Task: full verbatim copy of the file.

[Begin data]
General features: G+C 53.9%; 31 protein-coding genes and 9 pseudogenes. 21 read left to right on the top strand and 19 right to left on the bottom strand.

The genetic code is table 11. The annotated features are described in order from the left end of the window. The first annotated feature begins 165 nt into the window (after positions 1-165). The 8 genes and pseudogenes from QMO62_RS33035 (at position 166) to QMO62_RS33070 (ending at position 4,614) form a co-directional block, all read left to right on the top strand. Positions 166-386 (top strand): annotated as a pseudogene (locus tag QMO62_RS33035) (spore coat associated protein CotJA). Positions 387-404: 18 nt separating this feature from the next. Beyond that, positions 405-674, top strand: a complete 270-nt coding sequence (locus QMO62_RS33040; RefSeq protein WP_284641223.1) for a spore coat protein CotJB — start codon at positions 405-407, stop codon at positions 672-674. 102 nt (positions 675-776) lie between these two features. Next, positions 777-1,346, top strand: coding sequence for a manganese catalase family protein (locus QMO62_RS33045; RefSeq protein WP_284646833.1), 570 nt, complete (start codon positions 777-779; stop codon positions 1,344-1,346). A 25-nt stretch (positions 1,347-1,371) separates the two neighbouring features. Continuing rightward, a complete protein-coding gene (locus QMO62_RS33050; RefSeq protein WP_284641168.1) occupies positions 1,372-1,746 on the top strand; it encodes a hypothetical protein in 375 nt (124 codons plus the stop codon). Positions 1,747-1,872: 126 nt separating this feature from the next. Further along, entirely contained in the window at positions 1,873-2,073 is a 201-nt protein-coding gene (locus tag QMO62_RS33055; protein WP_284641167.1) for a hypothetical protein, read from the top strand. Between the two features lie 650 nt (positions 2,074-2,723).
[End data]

General features: G+C 53.9%; 31 protein-coding genes and 9 pseudogenes. 21 read left to right on the top strand and 19 right to left on the bottom strand.

The genetic code is table 11. The annotated features are described in order from the left end of the window. The first annotated feature begins 165 nt into the window (after positions 1-165). The 8 genes and pseudogenes from QMO62_RS33035 (at position 166) to QMO62_RS33070 (ending at position 4,614) form a co-directional block, all read left to right on the top strand. Positions 166-386 (top strand): annotated as a pseudogene (locus tag QMO62_RS33035) (spore coat associated protein CotJA). Positions 387-404: 18 nt separating this feature from the next. Beyond that, positions 405-674, top strand: a complete 270-nt coding sequence (locus QMO62_RS33040; RefSeq protein WP_284641223.1) for a spore coat protein CotJB — start codon at positions 405-407, stop codon at positions 672-674. 102 nt (positions 675-776) lie between these two features. Next, positions 777-1,346, top strand: coding sequence for a manganese catalase family protein (locus QMO62_RS33045; RefSeq protein WP_284646833.1), 570 nt, complete (start codon positions 777-779; stop codon positions 1,344-1,346). A 25-nt stretch (positions 1,347-1,371) separates the two neighbouring features. Continuing rightward, a complete protein-coding gene (locus QMO62_RS33050; RefSeq protein WP_284641168.1) occupies positions 1,372-1,746 on the top strand; it encodes a hypothetical protein in 375 nt (124 codons plus the stop codon). Positions 1,747-1,872: 126 nt separating this feature from the next. Further along, entirely contained in the window at positions 1,873-2,073 is a 201-nt protein-coding gene (locus tag QMO62_RS33055; protein WP_284641167.1) for a hypothetical protein, read from the top strand. Between the two features lie 650 nt (positions 2,074-2,723).